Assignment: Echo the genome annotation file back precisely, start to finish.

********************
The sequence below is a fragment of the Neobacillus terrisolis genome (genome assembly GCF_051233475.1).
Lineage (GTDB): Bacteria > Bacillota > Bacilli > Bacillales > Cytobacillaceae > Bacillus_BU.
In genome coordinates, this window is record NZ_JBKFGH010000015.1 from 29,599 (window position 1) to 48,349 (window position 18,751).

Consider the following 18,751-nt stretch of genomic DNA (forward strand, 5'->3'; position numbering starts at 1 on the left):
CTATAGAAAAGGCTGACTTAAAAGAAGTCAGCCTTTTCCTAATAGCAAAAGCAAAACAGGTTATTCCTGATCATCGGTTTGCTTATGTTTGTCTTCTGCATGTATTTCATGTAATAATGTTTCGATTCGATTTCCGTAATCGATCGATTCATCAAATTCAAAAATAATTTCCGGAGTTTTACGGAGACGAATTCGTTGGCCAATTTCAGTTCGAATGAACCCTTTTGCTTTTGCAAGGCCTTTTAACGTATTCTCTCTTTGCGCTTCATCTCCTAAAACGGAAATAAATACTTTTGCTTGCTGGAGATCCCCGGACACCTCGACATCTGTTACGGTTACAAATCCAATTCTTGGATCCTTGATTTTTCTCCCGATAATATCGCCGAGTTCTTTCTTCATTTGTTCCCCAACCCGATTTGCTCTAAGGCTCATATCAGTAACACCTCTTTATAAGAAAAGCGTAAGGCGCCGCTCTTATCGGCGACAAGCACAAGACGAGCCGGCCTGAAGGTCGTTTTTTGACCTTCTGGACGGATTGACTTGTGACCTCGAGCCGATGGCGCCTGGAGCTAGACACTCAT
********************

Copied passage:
The sequence below is a fragment of the Neobacillus terrisolis genome (genome assembly GCF_051233475.1).
Lineage (GTDB): Bacteria > Bacillota > Bacilli > Bacillales > Cytobacillaceae > Bacillus_BU.
In genome coordinates, this window is record NZ_JBKFGH010000015.1 from 29,599 (window position 1) to 48,349 (window position 18,751).

Consider the following 18,751-nt stretch of genomic DNA (forward strand, 5'->3'; position numbering starts at 1 on the left):
CTATAGAAAAGGCTGACTTAAAAGAAGTCAGCCTTTTCCTAATAGCAAAAGCAAAACAGGTTATTCCTGATCATCGGTTTGCTTATGTTTGTCTTCTGCATGTATTTCATGTAATAATGTTTCGATTCGATTTCCGTAATCGATCGATTCATCAAATTCAAAAATAATTTCCGGAGTTTTACGGAGACGAATTCGTTGGCCAATTTCAGTTCGAATGAACCCTTTTGCTTTTGCAAGGCCTTTTAACGTATTCTCTCTTTGCGCTTCATCTCCTAAAACGGAAATAAATACTTTTGCTTGCTGGAGATCCCCGGACACCTCGACATCTGTTACGGTTACAAATCCAATTCTTGGATCCTTGATTTTTCTCCCGATAATATCGCCGAGTTCTTTCTTCATTTGTTCCCCAACCCGATTTGCTCTAAGGCTCATATCAGTAACACCTCTTTATAAGAAAAGCGTAAGGCGCCGCTCTTATCGGCGACAAGCACAAGACGAGCCGGCCTGAAGGTCGTTTTTTGACCTTCTGGACGGATTGACTTGTGACCTCGAGCCGATGGCGCCTGGAGCTAGACACTCAT